In his speech, Ranieri, 14, said that he was trying to self-advocate for his rights after his individualized education plan and behavior intervention plan were not implemented correctly and he suffered the consequences of being suspended for two days from school when he raised his voice in class out of frustration from the prolonged issue.
Since the incident was not written up in his mandated behavior sheet, and because privacy laws bar school staff members from discussing individual behavioral issues in public, it is unclear what took place that day from the teacher’s perspective.
"As the Board of Education President, I felt it was appropriate for Christian to share his thoughts about his personal development and his work as a youth ambassador for the New York State Self-Advocacy Association. But Christian’s speech veered into a revelation of details regarding a pending disciplinary matter and individuals associated with it, and thus on two occasions, I explained to him why those parts of the speech were inappropriate," Waldenburg wrote.
Though Ranieri did not mention any specific names in his speech, the school board president stopped Ranieri from speaking twice, stating that a public meeting was the inappropriate audience for what appeared to be a personal, behavioral matter.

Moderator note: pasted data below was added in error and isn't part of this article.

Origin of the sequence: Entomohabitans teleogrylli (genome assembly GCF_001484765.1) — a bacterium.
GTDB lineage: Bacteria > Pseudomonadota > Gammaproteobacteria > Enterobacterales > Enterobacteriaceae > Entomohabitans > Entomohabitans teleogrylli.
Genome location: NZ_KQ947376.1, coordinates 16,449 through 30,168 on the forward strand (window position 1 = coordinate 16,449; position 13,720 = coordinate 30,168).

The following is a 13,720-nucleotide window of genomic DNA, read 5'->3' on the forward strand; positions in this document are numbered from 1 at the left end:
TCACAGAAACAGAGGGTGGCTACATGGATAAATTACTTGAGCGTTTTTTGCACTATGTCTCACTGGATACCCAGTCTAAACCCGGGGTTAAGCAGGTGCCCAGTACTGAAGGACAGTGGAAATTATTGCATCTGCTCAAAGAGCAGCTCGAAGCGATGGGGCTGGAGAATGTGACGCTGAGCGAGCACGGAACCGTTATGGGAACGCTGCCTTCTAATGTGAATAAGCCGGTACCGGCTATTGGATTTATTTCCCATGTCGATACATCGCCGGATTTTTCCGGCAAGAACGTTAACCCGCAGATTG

"I explained to Christian and those in attendance that under the law, student disciplinary matters are confidential. It was my conclusion, supported by our legal counsel at the table, that Christian’s revelation of this information was inappropriate because it potentially compromised the pending disciplinary matter and revealed personal protected information. As a result, I had to insist that he not provide any more information about it," Waldenburg said.
Ranieri's parents defended their son's actions, stating that as a member of the public, their son was there to tell his story of what he felt to be discrimination based on his disability and his efforts to self-advocate, but was not asking for the board to discuss the details of the incident in public.
"The Board of Education always has and always will support the public’s voice, be they students or any community members. We are also committed to protecting personal rights as defined by the law, particularly those in which the Board is empowered to be the ultimate arbiter. We recognize the sensitivities of this issue, but stand firm in ensuring that we are in full compliance with all State and Federal laws, as our oath of office requires," Waldenburg said.
Since Monday, Ranieri has experienced at outpouring of support from the community. Video footage of the board meeting has also garnered more than 20,000 views on YouTube as of Thursday morning.
"The feedback has overwhelmingly positive," Carina Ranieri, the teen's mother, said. "For those who know our family, we hold Christian's emotional well being above all else. Never in a million years did we think this would result from Christian speaking at the BOE. This was purely a therapeutic issue. He wanted to be heard by those who make the decisions in the district. If we at any point we imagined that he would be brushed aside, we would never have allowed for him to go on Monday night. He has been put through enough stress since school began."